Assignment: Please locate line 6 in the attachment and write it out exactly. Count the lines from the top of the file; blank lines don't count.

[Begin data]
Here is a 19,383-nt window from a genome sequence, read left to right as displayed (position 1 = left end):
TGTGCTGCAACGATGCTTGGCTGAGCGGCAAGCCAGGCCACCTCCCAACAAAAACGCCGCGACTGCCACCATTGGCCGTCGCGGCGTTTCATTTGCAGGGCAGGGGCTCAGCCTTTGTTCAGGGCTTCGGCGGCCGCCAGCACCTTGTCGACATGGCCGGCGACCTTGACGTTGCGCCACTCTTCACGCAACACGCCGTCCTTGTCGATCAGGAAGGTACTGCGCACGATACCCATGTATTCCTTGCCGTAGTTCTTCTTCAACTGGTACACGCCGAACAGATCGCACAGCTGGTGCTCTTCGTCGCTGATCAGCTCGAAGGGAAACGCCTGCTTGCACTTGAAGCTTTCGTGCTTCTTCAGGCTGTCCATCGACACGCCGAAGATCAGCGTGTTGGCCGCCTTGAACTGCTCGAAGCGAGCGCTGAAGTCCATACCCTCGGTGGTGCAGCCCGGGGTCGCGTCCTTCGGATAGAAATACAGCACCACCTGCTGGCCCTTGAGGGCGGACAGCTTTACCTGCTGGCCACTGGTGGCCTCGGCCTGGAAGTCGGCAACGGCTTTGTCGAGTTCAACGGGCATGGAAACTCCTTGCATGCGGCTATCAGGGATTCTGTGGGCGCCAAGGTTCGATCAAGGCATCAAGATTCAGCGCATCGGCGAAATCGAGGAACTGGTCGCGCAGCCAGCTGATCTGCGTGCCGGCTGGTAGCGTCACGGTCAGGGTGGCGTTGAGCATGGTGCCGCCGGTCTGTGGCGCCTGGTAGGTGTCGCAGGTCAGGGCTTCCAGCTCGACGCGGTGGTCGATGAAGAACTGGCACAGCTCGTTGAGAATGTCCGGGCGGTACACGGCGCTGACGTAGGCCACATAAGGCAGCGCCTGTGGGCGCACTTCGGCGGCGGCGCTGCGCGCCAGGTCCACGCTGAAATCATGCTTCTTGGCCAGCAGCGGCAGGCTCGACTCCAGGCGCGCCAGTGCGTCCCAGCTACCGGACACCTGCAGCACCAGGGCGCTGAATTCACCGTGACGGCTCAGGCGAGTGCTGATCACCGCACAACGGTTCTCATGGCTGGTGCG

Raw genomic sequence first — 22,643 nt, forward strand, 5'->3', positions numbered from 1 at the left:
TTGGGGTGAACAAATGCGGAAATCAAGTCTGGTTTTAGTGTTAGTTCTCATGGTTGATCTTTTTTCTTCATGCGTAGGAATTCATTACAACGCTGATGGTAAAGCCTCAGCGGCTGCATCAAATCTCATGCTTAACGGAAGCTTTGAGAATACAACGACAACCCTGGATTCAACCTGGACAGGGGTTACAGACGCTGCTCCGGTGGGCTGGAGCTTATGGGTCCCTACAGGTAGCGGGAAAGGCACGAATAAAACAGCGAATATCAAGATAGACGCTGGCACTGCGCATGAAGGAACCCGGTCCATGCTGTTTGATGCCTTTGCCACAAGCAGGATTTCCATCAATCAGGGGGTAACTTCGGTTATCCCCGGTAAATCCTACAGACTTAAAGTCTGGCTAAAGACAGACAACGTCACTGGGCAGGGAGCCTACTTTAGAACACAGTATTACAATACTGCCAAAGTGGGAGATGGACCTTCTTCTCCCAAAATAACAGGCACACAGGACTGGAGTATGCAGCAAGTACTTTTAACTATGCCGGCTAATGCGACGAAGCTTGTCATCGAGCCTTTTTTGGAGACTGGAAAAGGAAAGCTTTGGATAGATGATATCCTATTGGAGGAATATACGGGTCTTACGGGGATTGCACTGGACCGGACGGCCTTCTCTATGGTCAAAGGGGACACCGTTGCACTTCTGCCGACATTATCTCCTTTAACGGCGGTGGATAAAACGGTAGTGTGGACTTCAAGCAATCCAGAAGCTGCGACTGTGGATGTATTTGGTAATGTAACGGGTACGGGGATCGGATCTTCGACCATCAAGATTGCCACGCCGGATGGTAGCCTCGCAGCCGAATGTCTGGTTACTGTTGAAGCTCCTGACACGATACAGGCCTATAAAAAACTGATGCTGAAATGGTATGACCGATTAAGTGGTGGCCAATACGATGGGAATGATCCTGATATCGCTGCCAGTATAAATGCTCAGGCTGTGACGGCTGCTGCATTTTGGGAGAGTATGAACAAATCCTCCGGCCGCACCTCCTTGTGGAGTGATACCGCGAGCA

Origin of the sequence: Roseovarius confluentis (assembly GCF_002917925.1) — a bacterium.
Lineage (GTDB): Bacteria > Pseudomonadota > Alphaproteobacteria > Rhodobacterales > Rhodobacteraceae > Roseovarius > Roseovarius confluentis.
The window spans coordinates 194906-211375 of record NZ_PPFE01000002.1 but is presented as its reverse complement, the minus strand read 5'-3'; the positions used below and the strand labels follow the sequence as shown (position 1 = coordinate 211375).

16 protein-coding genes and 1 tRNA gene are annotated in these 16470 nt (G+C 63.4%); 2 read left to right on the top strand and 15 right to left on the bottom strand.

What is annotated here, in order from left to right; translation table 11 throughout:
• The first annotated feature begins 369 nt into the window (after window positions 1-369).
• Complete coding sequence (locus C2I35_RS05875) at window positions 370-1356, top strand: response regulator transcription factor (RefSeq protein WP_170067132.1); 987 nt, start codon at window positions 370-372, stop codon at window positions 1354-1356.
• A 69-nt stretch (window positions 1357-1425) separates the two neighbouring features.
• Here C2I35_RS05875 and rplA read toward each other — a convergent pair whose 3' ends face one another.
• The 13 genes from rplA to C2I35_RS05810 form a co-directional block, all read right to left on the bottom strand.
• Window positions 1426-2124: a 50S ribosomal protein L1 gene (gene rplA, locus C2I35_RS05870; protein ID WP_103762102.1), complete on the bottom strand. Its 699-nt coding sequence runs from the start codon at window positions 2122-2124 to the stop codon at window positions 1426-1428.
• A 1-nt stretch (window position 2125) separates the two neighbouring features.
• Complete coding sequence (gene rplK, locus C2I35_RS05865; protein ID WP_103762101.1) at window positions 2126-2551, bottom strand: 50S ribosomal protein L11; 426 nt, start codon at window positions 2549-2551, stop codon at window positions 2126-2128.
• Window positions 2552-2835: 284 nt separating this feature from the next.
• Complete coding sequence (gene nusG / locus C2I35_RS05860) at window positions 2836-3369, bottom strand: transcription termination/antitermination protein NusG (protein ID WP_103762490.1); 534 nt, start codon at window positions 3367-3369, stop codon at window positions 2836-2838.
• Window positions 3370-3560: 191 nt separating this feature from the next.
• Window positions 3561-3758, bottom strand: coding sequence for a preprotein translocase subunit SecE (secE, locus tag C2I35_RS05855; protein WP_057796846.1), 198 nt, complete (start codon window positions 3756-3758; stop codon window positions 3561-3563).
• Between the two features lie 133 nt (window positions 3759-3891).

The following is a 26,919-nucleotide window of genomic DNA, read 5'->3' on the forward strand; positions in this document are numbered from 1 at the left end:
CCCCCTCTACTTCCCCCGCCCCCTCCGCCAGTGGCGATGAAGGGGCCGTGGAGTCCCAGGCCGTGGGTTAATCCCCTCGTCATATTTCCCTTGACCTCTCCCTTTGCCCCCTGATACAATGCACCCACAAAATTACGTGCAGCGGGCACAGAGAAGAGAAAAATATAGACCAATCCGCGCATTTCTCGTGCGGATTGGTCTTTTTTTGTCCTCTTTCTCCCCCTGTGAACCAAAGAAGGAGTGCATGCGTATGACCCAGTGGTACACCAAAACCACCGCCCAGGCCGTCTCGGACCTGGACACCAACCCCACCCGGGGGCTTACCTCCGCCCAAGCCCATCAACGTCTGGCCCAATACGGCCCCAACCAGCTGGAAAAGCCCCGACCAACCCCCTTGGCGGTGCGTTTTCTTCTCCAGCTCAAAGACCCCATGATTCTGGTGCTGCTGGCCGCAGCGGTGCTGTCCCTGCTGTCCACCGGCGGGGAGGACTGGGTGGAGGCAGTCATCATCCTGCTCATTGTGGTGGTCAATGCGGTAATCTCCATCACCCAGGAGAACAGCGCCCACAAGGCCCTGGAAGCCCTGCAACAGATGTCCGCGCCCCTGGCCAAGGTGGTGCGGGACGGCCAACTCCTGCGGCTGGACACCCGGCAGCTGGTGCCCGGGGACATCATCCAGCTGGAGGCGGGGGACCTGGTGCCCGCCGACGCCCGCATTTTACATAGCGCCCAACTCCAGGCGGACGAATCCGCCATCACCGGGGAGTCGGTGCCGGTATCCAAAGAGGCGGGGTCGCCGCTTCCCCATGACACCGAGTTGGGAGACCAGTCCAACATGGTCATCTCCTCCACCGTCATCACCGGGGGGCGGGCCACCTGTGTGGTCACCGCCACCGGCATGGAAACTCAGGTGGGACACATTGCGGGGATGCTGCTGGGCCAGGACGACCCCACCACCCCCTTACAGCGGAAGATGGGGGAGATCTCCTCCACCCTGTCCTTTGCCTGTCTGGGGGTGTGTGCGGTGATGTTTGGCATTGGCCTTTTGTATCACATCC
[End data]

Lineage (GTDB): Bacteria > Pseudomonadota > Alphaproteobacteria > Rhodobacterales > Rhodobacteraceae > Roseovarius > Roseovarius confluentis.